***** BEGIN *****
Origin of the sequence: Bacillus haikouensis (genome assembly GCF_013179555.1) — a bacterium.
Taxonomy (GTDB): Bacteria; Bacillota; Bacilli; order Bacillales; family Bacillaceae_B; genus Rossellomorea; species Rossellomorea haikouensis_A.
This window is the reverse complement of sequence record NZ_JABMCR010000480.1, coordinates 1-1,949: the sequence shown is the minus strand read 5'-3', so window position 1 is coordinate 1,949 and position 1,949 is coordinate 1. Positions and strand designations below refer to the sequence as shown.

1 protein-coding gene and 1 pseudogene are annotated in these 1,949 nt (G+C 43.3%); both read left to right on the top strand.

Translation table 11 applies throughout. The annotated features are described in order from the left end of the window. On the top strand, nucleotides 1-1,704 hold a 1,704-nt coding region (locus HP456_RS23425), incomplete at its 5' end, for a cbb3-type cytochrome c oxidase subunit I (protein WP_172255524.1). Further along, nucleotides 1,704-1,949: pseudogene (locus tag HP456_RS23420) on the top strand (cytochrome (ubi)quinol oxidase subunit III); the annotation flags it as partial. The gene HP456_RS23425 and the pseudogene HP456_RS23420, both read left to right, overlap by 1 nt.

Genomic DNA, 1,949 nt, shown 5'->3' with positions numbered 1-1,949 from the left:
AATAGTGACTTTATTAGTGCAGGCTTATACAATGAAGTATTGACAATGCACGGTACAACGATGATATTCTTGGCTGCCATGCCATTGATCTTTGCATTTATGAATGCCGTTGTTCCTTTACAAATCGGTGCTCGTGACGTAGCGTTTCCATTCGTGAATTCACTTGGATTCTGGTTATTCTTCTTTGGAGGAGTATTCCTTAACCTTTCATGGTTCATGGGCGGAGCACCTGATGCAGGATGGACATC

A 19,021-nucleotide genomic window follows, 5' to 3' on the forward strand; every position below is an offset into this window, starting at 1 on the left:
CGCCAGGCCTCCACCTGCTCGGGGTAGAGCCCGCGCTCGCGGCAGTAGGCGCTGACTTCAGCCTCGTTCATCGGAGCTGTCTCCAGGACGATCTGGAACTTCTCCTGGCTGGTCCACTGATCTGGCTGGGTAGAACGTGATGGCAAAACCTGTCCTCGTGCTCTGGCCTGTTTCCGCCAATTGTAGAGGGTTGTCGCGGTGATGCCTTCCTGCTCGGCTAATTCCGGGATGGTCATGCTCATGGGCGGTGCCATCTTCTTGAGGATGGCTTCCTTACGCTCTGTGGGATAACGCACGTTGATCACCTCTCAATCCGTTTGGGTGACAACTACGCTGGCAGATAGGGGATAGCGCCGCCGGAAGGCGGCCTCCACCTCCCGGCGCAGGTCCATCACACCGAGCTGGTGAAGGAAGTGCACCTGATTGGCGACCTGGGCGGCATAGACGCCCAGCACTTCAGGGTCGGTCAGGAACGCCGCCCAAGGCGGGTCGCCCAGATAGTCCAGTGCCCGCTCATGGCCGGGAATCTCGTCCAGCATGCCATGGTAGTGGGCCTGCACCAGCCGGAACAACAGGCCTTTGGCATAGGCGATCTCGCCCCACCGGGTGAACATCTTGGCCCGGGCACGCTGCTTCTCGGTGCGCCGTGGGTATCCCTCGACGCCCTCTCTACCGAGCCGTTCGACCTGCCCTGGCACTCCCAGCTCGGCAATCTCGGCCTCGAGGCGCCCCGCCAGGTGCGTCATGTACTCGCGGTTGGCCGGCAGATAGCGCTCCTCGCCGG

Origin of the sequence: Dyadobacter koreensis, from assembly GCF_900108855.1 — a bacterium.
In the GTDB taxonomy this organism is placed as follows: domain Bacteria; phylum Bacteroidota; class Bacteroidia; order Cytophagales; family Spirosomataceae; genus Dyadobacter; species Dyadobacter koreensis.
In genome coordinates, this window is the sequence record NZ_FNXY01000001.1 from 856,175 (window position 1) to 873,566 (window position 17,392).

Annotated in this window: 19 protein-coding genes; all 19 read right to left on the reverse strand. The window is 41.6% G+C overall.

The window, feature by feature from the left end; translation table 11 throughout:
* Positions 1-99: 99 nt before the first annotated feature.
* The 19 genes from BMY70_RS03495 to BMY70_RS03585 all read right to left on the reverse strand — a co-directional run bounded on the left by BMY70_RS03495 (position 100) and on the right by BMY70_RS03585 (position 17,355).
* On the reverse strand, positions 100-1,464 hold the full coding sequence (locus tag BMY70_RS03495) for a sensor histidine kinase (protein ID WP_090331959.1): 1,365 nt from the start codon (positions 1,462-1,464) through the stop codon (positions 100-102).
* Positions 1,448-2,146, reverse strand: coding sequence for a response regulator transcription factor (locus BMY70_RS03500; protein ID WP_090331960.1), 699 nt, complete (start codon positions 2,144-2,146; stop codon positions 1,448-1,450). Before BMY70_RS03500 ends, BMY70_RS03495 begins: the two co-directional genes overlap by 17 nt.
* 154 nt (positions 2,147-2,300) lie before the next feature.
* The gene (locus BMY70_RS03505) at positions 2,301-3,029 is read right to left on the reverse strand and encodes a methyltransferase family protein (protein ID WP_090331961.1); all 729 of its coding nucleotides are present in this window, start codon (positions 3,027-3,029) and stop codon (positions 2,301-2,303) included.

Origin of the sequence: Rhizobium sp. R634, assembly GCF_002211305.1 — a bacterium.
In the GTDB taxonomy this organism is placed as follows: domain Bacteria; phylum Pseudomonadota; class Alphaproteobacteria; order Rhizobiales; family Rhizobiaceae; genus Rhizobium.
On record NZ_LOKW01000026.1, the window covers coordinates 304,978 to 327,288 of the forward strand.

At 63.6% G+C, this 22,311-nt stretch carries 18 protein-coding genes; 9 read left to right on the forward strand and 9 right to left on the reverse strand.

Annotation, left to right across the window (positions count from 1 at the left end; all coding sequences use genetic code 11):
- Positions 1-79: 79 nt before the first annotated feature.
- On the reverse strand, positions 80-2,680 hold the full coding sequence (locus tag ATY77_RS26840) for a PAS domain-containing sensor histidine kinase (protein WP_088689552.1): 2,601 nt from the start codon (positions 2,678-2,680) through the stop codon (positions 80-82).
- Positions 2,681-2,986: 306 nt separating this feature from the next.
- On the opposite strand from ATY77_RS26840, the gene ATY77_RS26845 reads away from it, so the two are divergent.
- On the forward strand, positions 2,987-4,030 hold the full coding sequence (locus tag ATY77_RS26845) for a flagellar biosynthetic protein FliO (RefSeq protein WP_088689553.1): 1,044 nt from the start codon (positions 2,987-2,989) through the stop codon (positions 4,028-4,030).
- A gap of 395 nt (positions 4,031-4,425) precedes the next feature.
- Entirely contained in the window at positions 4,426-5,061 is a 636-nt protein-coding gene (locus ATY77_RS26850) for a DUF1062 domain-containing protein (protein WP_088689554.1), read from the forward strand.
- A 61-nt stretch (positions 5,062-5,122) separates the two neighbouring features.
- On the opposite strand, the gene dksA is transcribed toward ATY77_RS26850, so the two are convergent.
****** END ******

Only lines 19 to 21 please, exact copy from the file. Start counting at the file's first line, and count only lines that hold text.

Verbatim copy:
* 154 nt (positions 2,147-2,300) lie before the next feature.
* The gene (locus BMY70_RS03505) at positions 2,301-3,029 is read right to left on the reverse strand and encodes a methyltransferase family protein (protein ID WP_090331961.1); all 729 of its coding nucleotides are present in this window, start codon (positions 3,027-3,029) and stop codon (positions 2,301-2,303) included.

Origin of the sequence: Rhizobium sp. R634, assembly GCF_002211305.1 — a bacterium.